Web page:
Groin: Definition and What it is

Medically and clinically reviewed by Jonathan Lee, MD and Dylan Peterson, PT, DPT

Groin Definition and Meaning

The groin is a general term for the area of the body that’s located between where the abdomen ends and the thigh begins. There is one on each side of the body. The groin area has muscles, ligaments, and tendons that are important for hip and leg movement and stability.

Common Groin Injuries and Conditions

Muscle strains, ligament sprains, hernias, and other conditions related to the urinary and reproductive systems, such as kidney stones, can lead to pain in the groin area. Pain can range from mild tenderness to severe pain that affects movement. The pain can be a sharp, shooting pain during movement or a dull ache at rest.

Groin Pain: A Hinge Health Perspective

The groin is very resilient and designed to recover from the kinds of issues that naturally can happen in the course of everyday activities or during exercise.

If you’re reluctant to move because you think you’ll cause more damage or injury to your groin area, know this: Movement is often the fastest way to healing. As our Hinge Health care team says, movement is medicine. Movement helps rehab the muscles, tendons, and ligaments that make up the groin by increasing blood flow to the area and gradually improving strength and flexibility.

How Physical Therapy Can Help With Groin Pain

Physical therapy can be helpful for managing and alleviating groin pain. A physical therapist (PT) will focus on strengthening the muscles in the groin and improving flexibility. A PT can also suggest targeted exercises and stretches to promote healing and prevent the recurrence of injuries. This not only helps in pain relief but also aids in enhancing the functional capabilities of the groin area, which are crucial for people with active lifestyles. You can see a physical therapist in person or use a program like Hinge Health to access a PT via telehealth/video visit.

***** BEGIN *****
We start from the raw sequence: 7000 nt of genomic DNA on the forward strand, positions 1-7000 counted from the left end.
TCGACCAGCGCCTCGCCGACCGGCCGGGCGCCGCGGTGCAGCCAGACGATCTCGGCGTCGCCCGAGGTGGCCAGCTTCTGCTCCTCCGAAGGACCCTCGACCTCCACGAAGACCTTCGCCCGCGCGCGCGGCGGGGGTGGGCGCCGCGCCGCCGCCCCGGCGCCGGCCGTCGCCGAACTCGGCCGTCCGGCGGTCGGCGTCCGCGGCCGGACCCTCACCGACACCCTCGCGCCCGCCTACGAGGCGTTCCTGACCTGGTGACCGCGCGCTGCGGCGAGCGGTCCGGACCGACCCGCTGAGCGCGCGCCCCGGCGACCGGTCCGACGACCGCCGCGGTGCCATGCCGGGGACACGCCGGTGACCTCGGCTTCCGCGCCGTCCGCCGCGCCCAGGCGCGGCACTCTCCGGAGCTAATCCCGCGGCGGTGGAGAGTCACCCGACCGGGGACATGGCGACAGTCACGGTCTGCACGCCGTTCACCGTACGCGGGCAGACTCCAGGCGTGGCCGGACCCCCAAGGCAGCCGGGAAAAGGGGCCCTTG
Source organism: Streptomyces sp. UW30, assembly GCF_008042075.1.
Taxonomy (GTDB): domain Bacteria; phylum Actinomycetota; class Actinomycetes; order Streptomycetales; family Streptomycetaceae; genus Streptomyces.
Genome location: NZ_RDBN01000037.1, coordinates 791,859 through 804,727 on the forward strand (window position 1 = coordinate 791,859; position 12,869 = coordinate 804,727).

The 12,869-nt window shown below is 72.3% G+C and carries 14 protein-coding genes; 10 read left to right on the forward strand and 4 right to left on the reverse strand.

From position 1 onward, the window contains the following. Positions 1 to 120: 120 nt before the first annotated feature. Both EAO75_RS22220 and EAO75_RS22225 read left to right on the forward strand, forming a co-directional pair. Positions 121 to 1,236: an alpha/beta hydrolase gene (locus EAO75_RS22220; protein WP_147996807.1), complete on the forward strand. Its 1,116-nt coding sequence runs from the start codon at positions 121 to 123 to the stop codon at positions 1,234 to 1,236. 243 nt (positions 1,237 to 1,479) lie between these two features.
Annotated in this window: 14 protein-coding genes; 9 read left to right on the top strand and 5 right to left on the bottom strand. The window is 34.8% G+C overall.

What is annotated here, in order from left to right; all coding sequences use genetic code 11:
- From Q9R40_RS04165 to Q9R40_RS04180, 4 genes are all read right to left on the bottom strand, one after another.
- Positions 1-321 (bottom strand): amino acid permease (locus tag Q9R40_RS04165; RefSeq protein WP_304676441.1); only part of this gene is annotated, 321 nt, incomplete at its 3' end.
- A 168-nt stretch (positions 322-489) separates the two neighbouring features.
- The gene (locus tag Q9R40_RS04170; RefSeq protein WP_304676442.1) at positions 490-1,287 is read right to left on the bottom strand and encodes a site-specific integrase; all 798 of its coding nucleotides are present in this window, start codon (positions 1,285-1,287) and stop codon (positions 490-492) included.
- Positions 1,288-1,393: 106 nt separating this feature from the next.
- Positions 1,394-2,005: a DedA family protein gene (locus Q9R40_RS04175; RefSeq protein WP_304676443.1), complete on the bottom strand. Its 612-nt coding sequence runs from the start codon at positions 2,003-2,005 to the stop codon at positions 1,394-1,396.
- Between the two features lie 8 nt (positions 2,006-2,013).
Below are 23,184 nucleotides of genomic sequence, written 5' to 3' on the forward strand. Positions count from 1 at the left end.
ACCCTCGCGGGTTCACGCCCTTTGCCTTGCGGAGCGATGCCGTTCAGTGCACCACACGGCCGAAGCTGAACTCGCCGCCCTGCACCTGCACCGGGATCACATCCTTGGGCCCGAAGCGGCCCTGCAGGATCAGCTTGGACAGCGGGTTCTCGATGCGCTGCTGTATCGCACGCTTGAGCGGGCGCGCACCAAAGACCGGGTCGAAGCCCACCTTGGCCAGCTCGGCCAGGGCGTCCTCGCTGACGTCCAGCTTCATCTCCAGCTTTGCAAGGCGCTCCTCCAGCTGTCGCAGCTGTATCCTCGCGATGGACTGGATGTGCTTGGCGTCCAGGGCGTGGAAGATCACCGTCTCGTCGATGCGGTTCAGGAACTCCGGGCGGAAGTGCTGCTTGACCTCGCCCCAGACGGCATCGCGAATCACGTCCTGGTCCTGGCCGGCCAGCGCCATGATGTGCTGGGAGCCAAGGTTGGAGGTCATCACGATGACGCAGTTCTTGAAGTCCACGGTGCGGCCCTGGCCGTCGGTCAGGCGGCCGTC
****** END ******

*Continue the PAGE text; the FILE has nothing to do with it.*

How Hinge Health Can Help You 

If you have joint or muscle pain that makes it hard to move, you can get the relief you’ve been looking for with Hinge Health’s online exercise therapy program.

The best part: You don’t have to leave your home because our program is digital. That means you can easily get the care you need through our app, when and where it works for you. 

Through our program, you’ll have access to therapeutic exercises and stretches for your condition. 

Additionally, you’ll have a personal care team to guide, support, and tailor our program to you. See if you qualify for Hinge Health and confirm free coverage through your employer or benefit plan here.

This article and its contents are provided for educational and informational purposes only and do not constitute medical advice or professional services specific to you or your medical condition.


  1. Morelli, V., & Smith, V. (2001). Groin Injuries in Athletes. American Family Physician, 64(8), 1405–1415. 

  2. Vasileios Mitrousias, Dimitrios Chytas, Konstantinos Banios, Apostolos Fyllos, Vasileios Raoulis, Georgios Chalatsis, Kyriaki Baxevanidou, & Aristeidis Zibis. (2023). Anatomy and Terminology of Groin Pain: Current Concepts. Journal of ISAKOS, 8(5), 381–386. doi:10.1016/j.jisako.2023.05.006

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